Great science fiction tells us more about ourselves than works of non-fiction.
Childhood’s End is a book that provokes thought and wonder in me. I love the dichotomy between the Overlords appearance and actions. I am fascinated by Clarke’s ability to portray them as simultaneously everything humanity strives to be and potential harbingers of doom at the same time.
Stranger in a Strange Land by Robert A. Heinlein. The reason for this comparison is in the way both authors are able to examine humanity and provide their ideas as to how an outside perspective would view our cultures and traditions.
There a quite a few intriguing scenes in this book but I would have to say that Jan Rodricks’ return trip to Earth. Clarke’s description of humanity’s ultimate destiny is captivating, strangely beautiful and ultimately heartbreaking.
The themes explored in Childhood’s End allow for reflection and create many moving moments. There are a few that stand out to me. First, when the Overlords assume supervision of the planet and provide their instructions as to how we should treat each other. The second standout moment is when Stormgren gets a glimpse of Karellen and how he decides to handle that information. The final standout moment is Rodrick’s return trip to Earth and how Clarke imagines the ultimate fate of humanity in this narrative.
I find Childhood’s end poignant and timeless. This is a great example as to why Arthur C. Clarke is one of my favorite authors. The narration can be a little robotic at times but it does not detract from the superb story that Clarke has told. I recommend this book to anyone with a love for science fiction.
What's fun about Childhood's End is what Arthur Clarke gets wrong about the future. What's thought provoking is what he gets right.
I'm not much of a fan of "god out of the machine" stories. But most things are not in our control. No getting around that. It's what the humans make of their situation that's the story.
I work full time in Financial Services, teach part time, listen to music (a lot) and love Science Fiction and Speculative Fiction.
I would recommend it to anybody! One of the greatest SF stories of all time.
I hate to give the story away, because it does have some twists and turns, but the Overlords turn out to be very distinctive characters that I grew fond of and came to have great empathy toward.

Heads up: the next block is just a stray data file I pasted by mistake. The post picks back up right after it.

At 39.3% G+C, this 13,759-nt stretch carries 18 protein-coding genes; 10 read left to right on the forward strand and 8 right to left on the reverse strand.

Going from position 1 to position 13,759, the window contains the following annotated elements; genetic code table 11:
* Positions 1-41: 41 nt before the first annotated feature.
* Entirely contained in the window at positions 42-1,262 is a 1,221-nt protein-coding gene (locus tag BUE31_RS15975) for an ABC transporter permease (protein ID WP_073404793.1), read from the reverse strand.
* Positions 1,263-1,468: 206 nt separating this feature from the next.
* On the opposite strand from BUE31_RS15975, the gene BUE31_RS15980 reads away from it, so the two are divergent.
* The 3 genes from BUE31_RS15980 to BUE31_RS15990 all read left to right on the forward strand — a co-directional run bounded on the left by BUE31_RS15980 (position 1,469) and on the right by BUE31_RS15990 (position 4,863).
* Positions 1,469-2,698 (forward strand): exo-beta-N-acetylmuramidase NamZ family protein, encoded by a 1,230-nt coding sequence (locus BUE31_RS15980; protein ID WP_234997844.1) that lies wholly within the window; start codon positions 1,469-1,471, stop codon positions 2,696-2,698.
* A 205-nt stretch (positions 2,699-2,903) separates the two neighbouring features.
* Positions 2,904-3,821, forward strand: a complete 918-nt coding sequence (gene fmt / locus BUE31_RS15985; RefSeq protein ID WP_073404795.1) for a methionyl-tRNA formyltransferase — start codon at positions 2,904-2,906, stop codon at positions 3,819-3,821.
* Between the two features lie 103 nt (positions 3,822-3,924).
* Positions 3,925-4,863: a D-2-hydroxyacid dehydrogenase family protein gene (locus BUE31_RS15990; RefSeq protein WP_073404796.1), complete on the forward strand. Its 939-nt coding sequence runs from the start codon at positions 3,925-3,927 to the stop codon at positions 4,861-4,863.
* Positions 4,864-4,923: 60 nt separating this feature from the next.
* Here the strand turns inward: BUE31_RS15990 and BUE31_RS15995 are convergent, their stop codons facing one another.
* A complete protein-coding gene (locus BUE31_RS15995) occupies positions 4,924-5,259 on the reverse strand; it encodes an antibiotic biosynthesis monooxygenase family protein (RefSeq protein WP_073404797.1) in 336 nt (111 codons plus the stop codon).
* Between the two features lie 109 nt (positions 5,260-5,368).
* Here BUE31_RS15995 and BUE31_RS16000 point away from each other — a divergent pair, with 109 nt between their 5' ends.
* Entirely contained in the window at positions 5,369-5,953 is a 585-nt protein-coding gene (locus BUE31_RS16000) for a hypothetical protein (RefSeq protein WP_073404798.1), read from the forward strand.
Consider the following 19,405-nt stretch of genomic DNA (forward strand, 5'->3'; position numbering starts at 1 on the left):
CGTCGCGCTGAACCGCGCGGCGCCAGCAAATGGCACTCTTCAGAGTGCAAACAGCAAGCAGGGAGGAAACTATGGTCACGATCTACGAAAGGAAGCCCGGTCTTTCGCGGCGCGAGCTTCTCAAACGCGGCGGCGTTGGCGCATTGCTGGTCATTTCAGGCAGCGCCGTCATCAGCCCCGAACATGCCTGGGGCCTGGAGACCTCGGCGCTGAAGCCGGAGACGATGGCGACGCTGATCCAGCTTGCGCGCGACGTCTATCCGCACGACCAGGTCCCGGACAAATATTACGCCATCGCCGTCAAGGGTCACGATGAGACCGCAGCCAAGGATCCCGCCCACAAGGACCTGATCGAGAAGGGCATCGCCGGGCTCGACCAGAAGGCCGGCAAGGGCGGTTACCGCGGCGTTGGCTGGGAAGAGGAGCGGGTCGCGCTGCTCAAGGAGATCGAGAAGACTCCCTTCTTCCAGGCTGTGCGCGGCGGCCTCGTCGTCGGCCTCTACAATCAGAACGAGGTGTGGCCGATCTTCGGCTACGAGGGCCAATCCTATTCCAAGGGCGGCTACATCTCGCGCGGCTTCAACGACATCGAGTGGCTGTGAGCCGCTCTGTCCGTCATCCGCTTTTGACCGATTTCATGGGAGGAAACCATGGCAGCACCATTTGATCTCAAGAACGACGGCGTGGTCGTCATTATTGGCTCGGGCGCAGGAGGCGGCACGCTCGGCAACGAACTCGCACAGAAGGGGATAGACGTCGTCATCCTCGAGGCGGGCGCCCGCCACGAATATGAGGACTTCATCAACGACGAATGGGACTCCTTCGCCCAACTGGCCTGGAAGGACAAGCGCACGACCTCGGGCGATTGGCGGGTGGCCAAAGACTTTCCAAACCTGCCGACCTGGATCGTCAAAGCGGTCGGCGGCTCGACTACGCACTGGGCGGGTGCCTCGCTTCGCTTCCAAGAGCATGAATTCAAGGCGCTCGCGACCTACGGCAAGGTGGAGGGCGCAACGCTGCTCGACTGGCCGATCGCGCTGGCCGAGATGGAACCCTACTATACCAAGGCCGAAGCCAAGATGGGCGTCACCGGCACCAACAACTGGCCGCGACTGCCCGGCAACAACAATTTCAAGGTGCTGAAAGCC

No but the narration was fantastic, couldn't say enough about the way it was done, just great.
No too long....which is a good thing!
As an older reader returning to the genre I decided to revisit the classics. Audible does a great job and I am really enjoying my return to the classics of SF. This book is a cornerstone of the New Wave Era of SF and if you are thinking about reading it don't miss it. Fantastic!
This definitely reads as classic sci-fi but I'm impressed with the author's imagination considering it was written 60 years ago. While there is zero depth to any of the characters, the story and underlying themes keep this an interesting read.
It had been 10 years since I last read this book. Even though I knew how it all turned out, it still was disturbing. It is one of those books where the credits roll (We hope that you have enjoyed this presentation from Audible) and and I am still sitting there trying to sort out the thoughts and feeling I am experiencing from the conclusion.
When the ships take their positions over the major cities. This is the original. I always think of the movie "Independence Day". This is where it started. Actually, it first came out in Clark's short story "Guardian Angels" a few years earlier.
When we can hear Karellan's thoughts as his ship leaves the solar system and he watches the sun getting smaller and smaller.
Absolutely, but I showed restraint and knocked it out in two days.
On some print versions there is a qoute by C.S. Lewis that say, “There has been nothing like it for years; partly for the actual invention, but partly because here we meet a modern author who understands that there may be things that have a higher claim on humanity than its own survival.”
Intelligent, Riveting, and PROFOUND
Karellen is an incredible character to listen to, primarily because he is [obviously] just a manifestation of Arthur C. Clarke. Yet the wisdom he provides the listener is always so precisely calculated that it incurs a thought process about the potential state of humanity if we, too, had such intellect within reach.
I listened to this story and after about 10 minutes I was able to figure out who the aliens were what was really happening. Unlike 2001 a Space Odyssey which keeps you guessing this one didn't. To me this was a book about holding kids back until their ready for something they will never be ready for unless your stop holding them back. The story line is easy to follow and reminds me of how easy it is to follow the story lines the press tries to feed us everyday.
Being able to listen to a classic staple of Science Fiction that I'd missed previously.
The Giants Series by James P. Hogan. Similar plot structure re: humanity's first contact, although Childhood's End is much more focused on a 'repressive' sort of approach.
Soothing, over-exaggerated, focused
My listening strategy has been primarily on commutes, so all the books I've listened to have been piece-wise.
I really was intrigued with how much all the philosophy of this book still applies today. We still do not know how to access our spiritual reality, and protect our children.
When Jan realized that his world as he knew it was at an end, and the way he accepted it without apparent fear.
I loved the head master.
Lots of suspense and mystery, twists and turns and interesting science fiction artfully woven into an elegant story. Like many of Mr. Clarkes stories they deal with macro ideas by telling personal stories.